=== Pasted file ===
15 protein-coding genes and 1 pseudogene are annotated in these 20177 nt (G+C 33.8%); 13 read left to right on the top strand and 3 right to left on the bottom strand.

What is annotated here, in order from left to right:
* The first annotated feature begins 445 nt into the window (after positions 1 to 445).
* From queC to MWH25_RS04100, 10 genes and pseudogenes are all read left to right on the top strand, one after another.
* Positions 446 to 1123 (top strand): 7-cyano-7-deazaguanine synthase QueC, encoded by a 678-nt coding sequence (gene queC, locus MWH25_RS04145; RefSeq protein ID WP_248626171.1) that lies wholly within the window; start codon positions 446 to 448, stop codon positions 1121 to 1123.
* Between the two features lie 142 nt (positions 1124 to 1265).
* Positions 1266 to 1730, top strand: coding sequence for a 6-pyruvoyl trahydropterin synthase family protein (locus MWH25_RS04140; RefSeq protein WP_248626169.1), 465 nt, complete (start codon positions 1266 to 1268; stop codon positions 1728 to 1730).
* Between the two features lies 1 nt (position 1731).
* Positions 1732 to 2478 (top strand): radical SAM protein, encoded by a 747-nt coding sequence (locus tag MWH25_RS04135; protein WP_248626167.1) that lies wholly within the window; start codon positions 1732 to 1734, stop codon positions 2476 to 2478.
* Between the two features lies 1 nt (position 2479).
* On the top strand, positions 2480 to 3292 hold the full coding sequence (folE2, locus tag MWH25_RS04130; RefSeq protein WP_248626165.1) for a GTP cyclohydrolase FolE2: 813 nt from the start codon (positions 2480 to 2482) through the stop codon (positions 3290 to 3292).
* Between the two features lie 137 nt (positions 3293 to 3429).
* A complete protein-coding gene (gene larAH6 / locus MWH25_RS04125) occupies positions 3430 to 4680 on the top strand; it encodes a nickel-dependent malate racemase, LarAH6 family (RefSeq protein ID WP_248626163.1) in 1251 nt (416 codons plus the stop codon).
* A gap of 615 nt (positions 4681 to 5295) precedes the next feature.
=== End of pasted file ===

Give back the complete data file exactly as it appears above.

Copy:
15 protein-coding genes and 1 pseudogene are annotated in these 20177 nt (G+C 33.8%); 13 read left to right on the top strand and 3 right to left on the bottom strand.

What is annotated here, in order from left to right:
* The first annotated feature begins 445 nt into the window (after positions 1 to 445).
* From queC to MWH25_RS04100, 10 genes and pseudogenes are all read left to right on the top strand, one after another.
* Positions 446 to 1123 (top strand): 7-cyano-7-deazaguanine synthase QueC, encoded by a 678-nt coding sequence (gene queC, locus MWH25_RS04145; RefSeq protein ID WP_248626171.1) that lies wholly within the window; start codon positions 446 to 448, stop codon positions 1121 to 1123.
* Between the two features lie 142 nt (positions 1124 to 1265).
* Positions 1266 to 1730, top strand: coding sequence for a 6-pyruvoyl trahydropterin synthase family protein (locus MWH25_RS04140; RefSeq protein WP_248626169.1), 465 nt, complete (start codon positions 1266 to 1268; stop codon positions 1728 to 1730).
* Between the two features lies 1 nt (position 1731).
* Positions 1732 to 2478 (top strand): radical SAM protein, encoded by a 747-nt coding sequence (locus tag MWH25_RS04135; protein WP_248626167.1) that lies wholly within the window; start codon positions 1732 to 1734, stop codon positions 2476 to 2478.
* Between the two features lies 1 nt (position 2479).
* On the top strand, positions 2480 to 3292 hold the full coding sequence (folE2, locus tag MWH25_RS04130; RefSeq protein WP_248626165.1) for a GTP cyclohydrolase FolE2: 813 nt from the start codon (positions 2480 to 2482) through the stop codon (positions 3290 to 3292).
* Between the two features lie 137 nt (positions 3293 to 3429).
* A complete protein-coding gene (gene larAH6 / locus MWH25_RS04125) occupies positions 3430 to 4680 on the top strand; it encodes a nickel-dependent malate racemase, LarAH6 family (RefSeq protein ID WP_248626163.1) in 1251 nt (416 codons plus the stop codon).
* A gap of 615 nt (positions 4681 to 5295) precedes the next feature.